max_length = 200,
null = False
)

def get_absolute_url(self):
return reverse('homepage-detail', args=(self.pk))

def __str__(self):
return self.title

class Meta:
verbose_name = 'Home Page'
verbose_name_plural = 'Home Pages'

```

As before, the`GatekeeperSerialAbstractModel` creates the `live_as_of` and `publish_status` fields. It also creates a `default_live` field.

## View Code

The View code becomes:

```
from django.views.generic import DetailView
from gatekeeper.mixins import GatekeeperSerialMixin

class HomepageDetailView(GatekeeperSerialMixin, DetailView):
model = Homepage
template_name = 'homepage/homepage_detail.html'
context_object_name = 'homepage'
```

## Setting up `urls.py`

In the `urls.py` there's a slight twist. You'll want two entries.

```
from django.urls import path
from .views import HomepageDetailView

urlpatterns = (
path('', HomepageDetailView.as_view(), name='homepage-live'),
path('homepage/<int:pk>/', HomepageDetailView.as_view(), name='homepage-detail'),
)
```

## How it works

What's happening behind the scenes:

1. If you are logged into the Admin you can view any Homepage instance (with the `/homepage/<pk>/` URL).
2. However, for the "live" site, we send the `pk`-less URL.
3. The `GatekeeperSerialMixin` mixin - if no PK is provided, will attempt to find the "most approrpiate" instance of the model.

How does it do that?

* Rule 0: Only objects that COULD be in play can play (i.e., `publish_status` cannot be -1)

* Rule 1: if your date is in the future, then you can't play

* Rule 2: pick from the ones with "date set" that's in the past who have been published (i.e., `live_as_of` is not None)

* Rule 3: Barring that - pick the most-recently modified page with `publish_status` = 1
(this is because it IS possible for a "always on" page to have never gone through
the publish step with a publish date - it's just FORCED TO BE ON)

* Rule 4: Barring THAT - pick the most-recently modified page with `publish_status` != -1 that has `default_live` = True.

* Rule 5: Barring THAT - None (and 404).

Note Rule #4 --- this is where the `default_live` field comes into play. You can define a model instance with `default_live` = True. This item will be return if no other instance passes the rules. Basically it's can be a generic "fall back" for the model so that the public page ALWAYS returns something. Handy!

## `utils.py` - helper functions

In case you need it, there's a helper function, `get_appropriate_object_from_model` that will return the "live" instance of any serial gatekeeper model:

```
get_appropriate_object_from_model(object_set, is_queryset=False)
```

where object_set is EITHER:

1. a Model that has subclassed `GatekeeperSerialAbstractModel` (and `is_queryset=False`), OR;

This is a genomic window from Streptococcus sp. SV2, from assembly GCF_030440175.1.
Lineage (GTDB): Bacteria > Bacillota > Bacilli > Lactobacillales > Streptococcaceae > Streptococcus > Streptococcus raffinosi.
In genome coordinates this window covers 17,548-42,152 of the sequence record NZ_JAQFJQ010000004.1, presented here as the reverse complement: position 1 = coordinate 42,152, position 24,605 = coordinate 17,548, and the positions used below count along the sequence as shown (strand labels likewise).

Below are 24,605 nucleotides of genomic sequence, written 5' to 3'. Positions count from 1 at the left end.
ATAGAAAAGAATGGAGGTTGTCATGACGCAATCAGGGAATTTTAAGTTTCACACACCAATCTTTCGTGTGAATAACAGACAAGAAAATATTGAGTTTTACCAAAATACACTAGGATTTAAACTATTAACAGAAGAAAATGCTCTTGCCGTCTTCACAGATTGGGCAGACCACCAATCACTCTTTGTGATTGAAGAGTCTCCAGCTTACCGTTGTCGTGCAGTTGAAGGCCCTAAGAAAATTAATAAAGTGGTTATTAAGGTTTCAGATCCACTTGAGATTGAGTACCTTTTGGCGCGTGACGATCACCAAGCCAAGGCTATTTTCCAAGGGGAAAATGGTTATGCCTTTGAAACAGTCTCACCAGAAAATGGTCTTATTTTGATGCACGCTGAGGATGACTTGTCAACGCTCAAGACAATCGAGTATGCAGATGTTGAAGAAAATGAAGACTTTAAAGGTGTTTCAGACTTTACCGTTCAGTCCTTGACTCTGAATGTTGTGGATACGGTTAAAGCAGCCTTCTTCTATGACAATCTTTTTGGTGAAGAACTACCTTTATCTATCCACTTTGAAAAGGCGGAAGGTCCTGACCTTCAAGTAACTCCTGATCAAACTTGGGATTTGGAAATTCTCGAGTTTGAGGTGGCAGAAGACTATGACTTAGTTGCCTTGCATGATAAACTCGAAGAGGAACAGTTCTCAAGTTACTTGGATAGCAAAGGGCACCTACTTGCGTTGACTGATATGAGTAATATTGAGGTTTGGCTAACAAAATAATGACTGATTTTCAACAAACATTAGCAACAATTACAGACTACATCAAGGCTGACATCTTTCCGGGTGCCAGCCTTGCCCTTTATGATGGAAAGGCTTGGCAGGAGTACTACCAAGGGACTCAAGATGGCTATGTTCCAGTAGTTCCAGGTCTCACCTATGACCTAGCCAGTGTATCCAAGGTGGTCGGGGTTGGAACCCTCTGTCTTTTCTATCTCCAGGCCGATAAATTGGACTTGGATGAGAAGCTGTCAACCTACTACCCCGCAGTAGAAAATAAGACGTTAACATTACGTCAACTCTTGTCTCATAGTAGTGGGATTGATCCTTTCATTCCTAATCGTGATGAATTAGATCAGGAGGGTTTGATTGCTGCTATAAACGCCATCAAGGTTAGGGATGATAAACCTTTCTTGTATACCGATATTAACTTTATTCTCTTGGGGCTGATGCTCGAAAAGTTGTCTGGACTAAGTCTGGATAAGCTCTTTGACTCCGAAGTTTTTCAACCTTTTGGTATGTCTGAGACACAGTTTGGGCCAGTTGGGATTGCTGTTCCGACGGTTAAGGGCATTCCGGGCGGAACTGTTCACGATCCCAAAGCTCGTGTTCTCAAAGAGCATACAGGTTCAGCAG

2. a query FROM a Model that has subclassed `GatekeeperSerialAbstractModel` (where you send `is_queryset=True`).

# The Admin Interface

Gatekeeper alters the default Admin for models that use it.

## List Display

For the basic gatekeeper, two fields are added to the `list_display` (they'll appear after anything set in the ModelAdmin):

1. A `show_publish_status` that takes the `live_as_of` and `publish_status` fields and creates a human-friendly string from them;
2. A `available_to_public` model property that returns True/False to show "is this available to the public"?

For the "serial" gatekeeper, there are also two fields:

1. `show_publish_status` as before
2. `is_live` - returns True/False to show which item is the one that will appear on the live site.

## Fieldsets

All Gatekeeper-related fields are displayed on the model Admin edit page in a fieldset called "Gatekeeper".

## Admin actions

For convenience in the listing page of the Admin, five Admin actions have been defined:

1. "Revert to Preview/Pending status": this sets `live_as_of` and `publish_status` to None. The item is no longer live, and won't go live until these values are changed;
2. "Take Item PERMANENTLY LIVE": this sets `publish_status` = 1 --- the item will be live;
3. "Take Live as of Right Now": this sets `live_as_of` = "now", and `publish_status` = 0 --- the item will be live;
4. "CONDITIONALLY online using `live_as_of` date": this sets `publish_status = 0` and keeps `live_as_of` to whatever it was before. You'd use this if you wanted to change a PERMANENTLY LIVE or COMPLETELY OFFLINE setting;
5. "Take item COMPLETELY OFFLINE": this sets `publish_status` = -1 --- the item disappears from the site entirely.

# Testing

There are unit tests for the `can_this_object_page_be_shown`, `can_this_object_page_be_shown_to_public`, and `get_appropriate_object_from_model` utility methods. Run `python runtests.py`.

# Troubleshooting

## _I have a page that's not live but I can still see it!_

Are you sure you're not logged into the Admin? If you are, you can still "see" pages that aren't live.

# Features still to be integrated

## Parental Gatekeeping

(To be added from the PBSMM test case)

Sometimes you have a model that has a FK relationship to another model, and you want both of them to be under gate-keeping. If "parent" model A's gatekeeping should influence model B, you can set things to override model B based upon the settings for model A.

For example, if you have models for Author and Book, you can set it up that if the Author is not live, then NONE of the Books are live either. This is convenient for sites where you might want to take several pages live all at once.

## "Standalone" items

(To be added from the PBSMM test case)

BUT sometimes you do NOT want the parent model to control its children. Standalone models will NOT check their parents for permission.

For example you MIGHT want to limit the Books shown for a specific Author EXCEPT for this ONE Book. So you can set `treat_as_standalone` for that one Book, and depending on the `live_as_of` and `publish_status` settings it will be "live" or not, WITHOUT checking to see what the same values are for that Book's Author.